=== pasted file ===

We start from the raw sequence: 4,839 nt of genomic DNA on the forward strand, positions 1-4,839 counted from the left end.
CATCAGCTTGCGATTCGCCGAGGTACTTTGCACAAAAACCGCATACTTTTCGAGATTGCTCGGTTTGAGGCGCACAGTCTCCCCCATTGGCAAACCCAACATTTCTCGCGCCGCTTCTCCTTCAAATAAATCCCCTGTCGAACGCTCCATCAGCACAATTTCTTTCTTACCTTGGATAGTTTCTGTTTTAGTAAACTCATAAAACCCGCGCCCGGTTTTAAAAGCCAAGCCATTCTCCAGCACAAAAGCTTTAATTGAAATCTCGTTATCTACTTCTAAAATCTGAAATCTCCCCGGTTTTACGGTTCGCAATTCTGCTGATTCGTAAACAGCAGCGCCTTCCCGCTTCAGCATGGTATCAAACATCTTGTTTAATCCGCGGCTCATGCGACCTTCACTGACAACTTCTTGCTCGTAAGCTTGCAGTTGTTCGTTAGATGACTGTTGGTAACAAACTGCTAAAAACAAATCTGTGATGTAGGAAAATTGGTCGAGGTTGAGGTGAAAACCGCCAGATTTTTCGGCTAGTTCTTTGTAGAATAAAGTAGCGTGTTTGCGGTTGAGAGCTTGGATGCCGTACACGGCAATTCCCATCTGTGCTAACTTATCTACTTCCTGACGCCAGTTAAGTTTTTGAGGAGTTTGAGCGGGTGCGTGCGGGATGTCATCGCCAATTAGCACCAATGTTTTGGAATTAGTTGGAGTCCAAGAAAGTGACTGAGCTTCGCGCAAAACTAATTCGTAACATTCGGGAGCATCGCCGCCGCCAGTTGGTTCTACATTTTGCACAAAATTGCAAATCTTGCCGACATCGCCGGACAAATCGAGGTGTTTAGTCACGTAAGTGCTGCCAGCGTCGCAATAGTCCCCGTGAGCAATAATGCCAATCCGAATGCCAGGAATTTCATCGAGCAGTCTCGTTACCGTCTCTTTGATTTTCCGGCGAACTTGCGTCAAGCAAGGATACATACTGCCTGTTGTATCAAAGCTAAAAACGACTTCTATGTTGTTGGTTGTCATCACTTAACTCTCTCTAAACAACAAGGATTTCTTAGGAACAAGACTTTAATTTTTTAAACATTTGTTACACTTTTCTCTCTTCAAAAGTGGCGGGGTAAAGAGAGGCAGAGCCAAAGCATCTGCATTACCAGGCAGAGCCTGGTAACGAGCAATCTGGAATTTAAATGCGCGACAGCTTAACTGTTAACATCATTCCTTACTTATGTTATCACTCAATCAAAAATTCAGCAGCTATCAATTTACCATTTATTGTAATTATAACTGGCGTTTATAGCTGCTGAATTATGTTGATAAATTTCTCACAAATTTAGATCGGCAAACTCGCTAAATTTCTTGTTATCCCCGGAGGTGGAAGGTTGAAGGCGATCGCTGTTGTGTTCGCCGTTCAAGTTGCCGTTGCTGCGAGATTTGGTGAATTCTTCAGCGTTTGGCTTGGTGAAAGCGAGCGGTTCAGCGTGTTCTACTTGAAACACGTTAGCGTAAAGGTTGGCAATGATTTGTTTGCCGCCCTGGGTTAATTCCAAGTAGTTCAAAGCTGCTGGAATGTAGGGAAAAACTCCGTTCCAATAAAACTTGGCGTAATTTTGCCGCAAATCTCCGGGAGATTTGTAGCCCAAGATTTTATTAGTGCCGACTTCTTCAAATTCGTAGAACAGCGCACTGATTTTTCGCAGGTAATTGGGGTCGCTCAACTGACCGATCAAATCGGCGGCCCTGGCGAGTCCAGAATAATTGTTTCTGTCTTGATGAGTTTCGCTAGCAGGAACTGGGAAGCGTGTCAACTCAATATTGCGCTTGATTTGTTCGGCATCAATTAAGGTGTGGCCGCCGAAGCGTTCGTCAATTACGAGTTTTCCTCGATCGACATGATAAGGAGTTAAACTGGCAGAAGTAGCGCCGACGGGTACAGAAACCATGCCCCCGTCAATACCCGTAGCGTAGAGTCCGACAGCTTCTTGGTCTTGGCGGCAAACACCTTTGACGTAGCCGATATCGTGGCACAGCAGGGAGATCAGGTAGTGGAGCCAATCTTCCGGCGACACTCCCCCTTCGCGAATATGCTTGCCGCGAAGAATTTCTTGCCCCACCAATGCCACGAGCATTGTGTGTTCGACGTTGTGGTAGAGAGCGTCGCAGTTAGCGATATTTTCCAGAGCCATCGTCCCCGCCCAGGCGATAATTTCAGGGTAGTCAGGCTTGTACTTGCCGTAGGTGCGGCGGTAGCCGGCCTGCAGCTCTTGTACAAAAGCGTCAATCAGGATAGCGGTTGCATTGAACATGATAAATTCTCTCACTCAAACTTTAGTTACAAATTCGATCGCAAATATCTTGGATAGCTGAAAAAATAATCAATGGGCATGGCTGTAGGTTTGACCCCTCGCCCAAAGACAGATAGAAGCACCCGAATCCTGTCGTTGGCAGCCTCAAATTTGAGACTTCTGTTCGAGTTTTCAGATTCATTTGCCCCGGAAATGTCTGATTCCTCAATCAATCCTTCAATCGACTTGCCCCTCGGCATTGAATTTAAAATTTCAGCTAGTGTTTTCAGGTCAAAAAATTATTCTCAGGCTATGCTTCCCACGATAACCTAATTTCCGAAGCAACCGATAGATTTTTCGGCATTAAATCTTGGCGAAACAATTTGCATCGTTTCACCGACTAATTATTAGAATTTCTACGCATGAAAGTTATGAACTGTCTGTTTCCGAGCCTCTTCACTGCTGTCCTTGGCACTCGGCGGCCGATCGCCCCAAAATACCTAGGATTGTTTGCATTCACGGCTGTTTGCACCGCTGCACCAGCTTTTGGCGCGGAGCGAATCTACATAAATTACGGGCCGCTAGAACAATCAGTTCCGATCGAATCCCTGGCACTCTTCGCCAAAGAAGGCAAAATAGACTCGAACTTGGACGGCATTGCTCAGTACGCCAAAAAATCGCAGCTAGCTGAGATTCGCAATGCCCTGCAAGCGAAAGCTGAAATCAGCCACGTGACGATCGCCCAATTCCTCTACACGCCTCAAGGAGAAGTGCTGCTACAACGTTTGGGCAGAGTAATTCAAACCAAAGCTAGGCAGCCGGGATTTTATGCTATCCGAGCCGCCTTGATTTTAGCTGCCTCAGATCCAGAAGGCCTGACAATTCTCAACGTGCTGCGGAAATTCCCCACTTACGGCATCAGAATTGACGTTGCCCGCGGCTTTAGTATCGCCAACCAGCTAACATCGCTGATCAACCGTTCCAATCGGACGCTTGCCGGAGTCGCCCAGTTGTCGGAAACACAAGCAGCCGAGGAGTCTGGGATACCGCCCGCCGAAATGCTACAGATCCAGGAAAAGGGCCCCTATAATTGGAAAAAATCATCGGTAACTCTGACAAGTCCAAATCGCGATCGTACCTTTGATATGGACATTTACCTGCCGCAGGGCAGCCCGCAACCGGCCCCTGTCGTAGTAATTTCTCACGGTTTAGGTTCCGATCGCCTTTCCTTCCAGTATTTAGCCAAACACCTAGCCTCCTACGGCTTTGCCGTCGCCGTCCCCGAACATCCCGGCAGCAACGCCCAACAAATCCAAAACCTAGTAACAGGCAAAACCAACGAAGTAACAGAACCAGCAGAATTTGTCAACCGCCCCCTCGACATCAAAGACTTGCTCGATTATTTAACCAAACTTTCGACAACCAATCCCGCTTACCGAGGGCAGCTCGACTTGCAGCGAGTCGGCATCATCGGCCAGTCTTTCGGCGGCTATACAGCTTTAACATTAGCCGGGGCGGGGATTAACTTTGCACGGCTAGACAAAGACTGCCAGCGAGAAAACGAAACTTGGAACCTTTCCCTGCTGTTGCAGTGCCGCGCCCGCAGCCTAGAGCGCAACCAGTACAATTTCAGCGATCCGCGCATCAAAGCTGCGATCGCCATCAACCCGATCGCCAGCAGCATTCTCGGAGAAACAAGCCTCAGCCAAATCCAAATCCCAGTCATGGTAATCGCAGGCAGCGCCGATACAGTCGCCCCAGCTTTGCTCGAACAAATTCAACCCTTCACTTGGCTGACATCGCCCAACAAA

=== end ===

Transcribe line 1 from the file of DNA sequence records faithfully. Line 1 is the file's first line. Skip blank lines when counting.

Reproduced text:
We start from the raw sequence: 4,839 nt of genomic DNA on the forward strand, positions 1-4,839 counted from the left end.